When it comes to your finances, everything is relative. To get ahead, you must outperform the average. If everybody is up 20% in their investments, have you really gotten richer? You have not. This post will discuss the average net worth for the above average person. Our goal is to outperform the average so we can live better lives.
You’ve got one life to live. You can have the average net worth in America, which is pretty low. Or, you can shoot to have an average net worth for the above average person. Let’s all shoot to be above average with our one and only lives! This is, after all, Financial Samurai.
If we all earn $1 million dollars a year and have $5 million in the bank at the age of 40, none of us are very wealthy. With this level of wealth, all our living costs (housing, food, transportation, vacations) will be priced at levels that squeeze us to the very end.
As such, we must first get an idea of what the real average net worth is in our respective countries, and then figure out the average net worth for the above average person!
Average Net Worth By Age In America
According to the latest Federal Reserve’s Triennial Consumer Finance Survey available, the average net worth for the following ages are:
Under 35: $76,200
Not bad. But these average net worth numbers are skewed by the super rich who have generated an enormous amount of wealth since the financial crisis.
Although the average net worth for all Americans is roughly $692,100 in 2022, the median net worth is a more pedestrian $97,300 as of 2022. Meanwhile, the median age for Americans is around 36. Therefore, your goal is to try and beat the average net worth by age in America every step of the way. And I firmly believe if you subscribe to the free Financial Samurai newsletter and immerse yourself in personal finance by reading a great personal finance book, you will get there.
Let’s look at the average net worth for above average people. It’s much more rewarding to shoot for stretch goals and achieve the.
The Above Average Person Is Loosely Defined As
1) Someone who went to college and believes grades and a good work ethic do matter. Or someone who graduated from high school and went straight to work in the trades or building your own business.
2) Does not irrationally spend more than they make.
3) Saves for the future because they realize at some point they no longer are willing or able to work.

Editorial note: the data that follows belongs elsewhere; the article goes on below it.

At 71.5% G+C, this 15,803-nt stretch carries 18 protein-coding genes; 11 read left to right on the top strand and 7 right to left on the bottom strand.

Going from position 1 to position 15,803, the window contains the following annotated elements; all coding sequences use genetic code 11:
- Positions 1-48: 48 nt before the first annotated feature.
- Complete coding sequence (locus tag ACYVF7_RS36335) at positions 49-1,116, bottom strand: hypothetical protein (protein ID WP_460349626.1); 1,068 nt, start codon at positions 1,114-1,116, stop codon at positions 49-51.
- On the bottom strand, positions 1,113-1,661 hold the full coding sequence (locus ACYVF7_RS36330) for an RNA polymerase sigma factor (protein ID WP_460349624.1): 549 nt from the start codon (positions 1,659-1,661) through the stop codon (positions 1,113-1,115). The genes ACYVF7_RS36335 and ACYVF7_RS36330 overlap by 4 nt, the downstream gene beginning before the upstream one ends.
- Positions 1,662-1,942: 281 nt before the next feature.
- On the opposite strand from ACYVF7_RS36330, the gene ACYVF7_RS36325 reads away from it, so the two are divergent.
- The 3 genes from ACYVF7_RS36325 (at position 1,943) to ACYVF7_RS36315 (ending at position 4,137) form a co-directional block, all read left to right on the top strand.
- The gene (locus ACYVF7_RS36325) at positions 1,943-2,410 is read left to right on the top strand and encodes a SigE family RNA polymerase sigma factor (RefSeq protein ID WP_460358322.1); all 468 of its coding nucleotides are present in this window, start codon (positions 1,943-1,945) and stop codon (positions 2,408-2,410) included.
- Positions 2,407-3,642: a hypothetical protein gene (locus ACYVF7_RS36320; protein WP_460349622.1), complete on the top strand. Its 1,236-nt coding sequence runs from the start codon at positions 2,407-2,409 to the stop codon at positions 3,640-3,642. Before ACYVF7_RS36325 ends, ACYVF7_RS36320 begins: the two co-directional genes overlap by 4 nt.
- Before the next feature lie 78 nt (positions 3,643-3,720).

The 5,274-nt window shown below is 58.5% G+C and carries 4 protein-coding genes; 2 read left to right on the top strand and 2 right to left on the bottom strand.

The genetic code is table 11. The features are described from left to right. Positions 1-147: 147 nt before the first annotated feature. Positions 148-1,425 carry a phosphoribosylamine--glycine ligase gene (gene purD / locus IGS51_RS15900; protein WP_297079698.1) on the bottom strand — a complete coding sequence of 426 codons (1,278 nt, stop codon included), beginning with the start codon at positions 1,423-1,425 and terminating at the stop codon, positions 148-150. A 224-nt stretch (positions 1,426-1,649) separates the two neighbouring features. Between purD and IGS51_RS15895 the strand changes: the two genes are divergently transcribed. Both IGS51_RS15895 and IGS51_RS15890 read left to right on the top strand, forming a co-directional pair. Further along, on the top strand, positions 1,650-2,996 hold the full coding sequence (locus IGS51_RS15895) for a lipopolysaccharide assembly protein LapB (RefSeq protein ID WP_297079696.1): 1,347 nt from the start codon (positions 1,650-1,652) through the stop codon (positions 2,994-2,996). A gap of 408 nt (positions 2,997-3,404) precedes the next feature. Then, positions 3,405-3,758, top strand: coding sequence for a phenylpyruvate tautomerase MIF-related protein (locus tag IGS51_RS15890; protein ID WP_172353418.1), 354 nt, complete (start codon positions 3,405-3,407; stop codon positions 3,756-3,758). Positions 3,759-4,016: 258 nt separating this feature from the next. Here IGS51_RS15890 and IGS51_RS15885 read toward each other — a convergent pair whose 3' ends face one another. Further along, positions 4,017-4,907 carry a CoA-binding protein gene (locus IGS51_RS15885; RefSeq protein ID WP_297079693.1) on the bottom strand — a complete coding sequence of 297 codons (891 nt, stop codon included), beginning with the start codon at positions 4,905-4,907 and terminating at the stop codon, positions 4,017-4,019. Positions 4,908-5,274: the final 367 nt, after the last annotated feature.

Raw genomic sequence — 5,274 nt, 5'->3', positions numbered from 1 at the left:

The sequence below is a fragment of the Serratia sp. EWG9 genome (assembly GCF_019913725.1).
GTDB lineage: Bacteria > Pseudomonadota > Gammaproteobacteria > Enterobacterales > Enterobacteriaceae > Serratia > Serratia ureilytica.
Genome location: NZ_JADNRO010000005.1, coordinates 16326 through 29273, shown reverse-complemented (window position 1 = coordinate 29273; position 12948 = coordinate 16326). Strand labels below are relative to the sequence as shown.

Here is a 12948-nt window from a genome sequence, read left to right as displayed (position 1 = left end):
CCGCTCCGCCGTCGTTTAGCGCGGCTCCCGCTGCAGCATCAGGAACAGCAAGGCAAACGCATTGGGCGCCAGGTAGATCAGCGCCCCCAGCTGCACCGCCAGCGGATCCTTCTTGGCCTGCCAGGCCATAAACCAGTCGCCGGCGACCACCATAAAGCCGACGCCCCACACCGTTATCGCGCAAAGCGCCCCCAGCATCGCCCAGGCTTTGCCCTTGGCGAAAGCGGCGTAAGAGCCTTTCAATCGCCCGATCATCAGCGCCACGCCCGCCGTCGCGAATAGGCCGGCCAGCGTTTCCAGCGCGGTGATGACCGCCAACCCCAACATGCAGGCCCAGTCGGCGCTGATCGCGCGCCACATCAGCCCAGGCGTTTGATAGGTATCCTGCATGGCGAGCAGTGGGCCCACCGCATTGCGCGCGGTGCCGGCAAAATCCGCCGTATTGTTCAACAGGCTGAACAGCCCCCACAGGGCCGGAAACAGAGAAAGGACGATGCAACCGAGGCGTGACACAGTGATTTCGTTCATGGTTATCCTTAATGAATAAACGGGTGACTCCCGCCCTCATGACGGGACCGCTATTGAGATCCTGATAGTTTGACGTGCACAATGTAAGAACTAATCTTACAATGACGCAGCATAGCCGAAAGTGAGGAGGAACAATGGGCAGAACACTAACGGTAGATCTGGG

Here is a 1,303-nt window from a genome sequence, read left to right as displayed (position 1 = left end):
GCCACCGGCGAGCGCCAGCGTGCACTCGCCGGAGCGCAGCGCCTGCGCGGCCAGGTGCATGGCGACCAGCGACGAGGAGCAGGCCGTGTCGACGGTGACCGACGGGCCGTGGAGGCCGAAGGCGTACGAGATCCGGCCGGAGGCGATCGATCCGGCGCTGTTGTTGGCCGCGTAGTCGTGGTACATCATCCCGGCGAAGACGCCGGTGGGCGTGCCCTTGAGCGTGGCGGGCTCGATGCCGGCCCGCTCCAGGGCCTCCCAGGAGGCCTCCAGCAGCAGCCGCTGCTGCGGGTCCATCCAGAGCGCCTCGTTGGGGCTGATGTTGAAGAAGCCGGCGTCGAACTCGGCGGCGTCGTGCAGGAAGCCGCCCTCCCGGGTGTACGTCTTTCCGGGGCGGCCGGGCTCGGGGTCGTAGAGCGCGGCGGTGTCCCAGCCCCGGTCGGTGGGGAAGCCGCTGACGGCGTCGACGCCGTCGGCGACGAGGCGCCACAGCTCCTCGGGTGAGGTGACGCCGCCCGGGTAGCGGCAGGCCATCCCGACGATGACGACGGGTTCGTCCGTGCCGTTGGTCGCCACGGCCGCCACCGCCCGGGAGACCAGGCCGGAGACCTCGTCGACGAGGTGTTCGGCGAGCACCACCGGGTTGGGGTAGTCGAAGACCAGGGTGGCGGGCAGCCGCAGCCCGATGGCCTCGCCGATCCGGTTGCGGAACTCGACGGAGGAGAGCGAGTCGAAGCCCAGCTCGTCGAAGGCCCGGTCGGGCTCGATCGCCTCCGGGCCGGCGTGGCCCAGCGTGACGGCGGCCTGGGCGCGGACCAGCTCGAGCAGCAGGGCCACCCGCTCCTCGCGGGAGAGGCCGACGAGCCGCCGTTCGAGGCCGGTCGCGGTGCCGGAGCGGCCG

4) Takes responsibility for their own actions when things go wrong and learns from the situation to make things better.
5) Takes action by leveraging free tools on the internet to track their net worth, minimize investment fees, manage their budget, and stay on top of their finances in general. Once you know where all your money is, it becomes much easier to optimize your wealth and make it grow.
6) Welcomes constructive criticism and is not overly sensitive from friends, loved ones, and strangers in order to keep improving. Keeping an open mind is critical.
7) Has a healthy amount of self-esteem to be able to lead change and believe in themselves.
8) Has a diversified net worth, which includes stocks, bonds, real estate, and alternative investments.
9) Enjoys empowering themselves through learning, whether it be through books, personal finance blogs, magazines, seminars, continuing education and so forth.
10) Has little-to-no student loan debt due to scholarships, part-time work, or help from their parents. Our parents have saved and invested through the largest bull market in history. It’s understandable that parents want to help their children out.
11) Does not confuse brains with a bull market.
12) Understand the power of inflation and believes $3 million is the new $1 million
13) Is constantly learning and reading about health, wealth, and relationships. In fact, the above average person reads 10X more than the average person. Check out my new Wall Street Journal bestseller, Buy This, Not That: How To Spend Your Way To Wealth And Freedom. It is the best personal finance book you can read today.
The Above Average Net Worth Deconstructed
Now that we have a rough definition of what “above average” means, we can take a look at the tables I’ve constructed.
The tables are based on the tens of thousands of past comments by you. They are also based on the more than 2,000 posts I’ve written since 2009 to highlight the average net worth of the above average person.
First, we’ll focus on the simple 401(k) retirement savings system. For 2022, one can contribute a maximum of $20,500 in pre-tax dollars. The maximum contribution amount will likely go up by $500 every couple years if history is any guide.